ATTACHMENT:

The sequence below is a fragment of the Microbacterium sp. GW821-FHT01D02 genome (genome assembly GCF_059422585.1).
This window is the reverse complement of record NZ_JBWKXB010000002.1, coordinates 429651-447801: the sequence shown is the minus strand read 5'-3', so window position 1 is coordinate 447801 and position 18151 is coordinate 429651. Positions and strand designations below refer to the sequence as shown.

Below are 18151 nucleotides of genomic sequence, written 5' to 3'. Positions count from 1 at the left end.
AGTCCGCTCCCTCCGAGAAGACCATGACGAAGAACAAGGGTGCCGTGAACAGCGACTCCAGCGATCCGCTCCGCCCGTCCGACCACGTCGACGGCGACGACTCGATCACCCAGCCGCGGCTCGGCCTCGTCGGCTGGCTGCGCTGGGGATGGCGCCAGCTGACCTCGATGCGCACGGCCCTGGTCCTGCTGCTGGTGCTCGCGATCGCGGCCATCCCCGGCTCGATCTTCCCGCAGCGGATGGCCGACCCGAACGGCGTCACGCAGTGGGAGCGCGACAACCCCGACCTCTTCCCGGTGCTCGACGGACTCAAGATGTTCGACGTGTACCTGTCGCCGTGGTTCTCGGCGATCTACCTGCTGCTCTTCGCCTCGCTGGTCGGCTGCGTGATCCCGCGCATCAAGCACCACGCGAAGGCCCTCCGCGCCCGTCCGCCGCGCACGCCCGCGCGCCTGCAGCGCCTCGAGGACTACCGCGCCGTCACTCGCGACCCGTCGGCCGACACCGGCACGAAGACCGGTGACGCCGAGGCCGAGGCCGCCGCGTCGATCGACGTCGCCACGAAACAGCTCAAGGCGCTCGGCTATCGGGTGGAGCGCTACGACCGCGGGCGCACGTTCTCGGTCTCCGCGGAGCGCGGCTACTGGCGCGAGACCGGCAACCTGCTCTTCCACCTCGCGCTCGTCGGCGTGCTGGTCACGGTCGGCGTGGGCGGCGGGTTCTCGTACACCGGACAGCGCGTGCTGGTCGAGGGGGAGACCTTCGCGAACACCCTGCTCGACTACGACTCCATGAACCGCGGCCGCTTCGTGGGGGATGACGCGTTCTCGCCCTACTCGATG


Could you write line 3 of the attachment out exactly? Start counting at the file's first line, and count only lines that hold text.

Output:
Below are 18151 nucleotides of genomic sequence, written 5' to 3'. Positions count from 1 at the left end.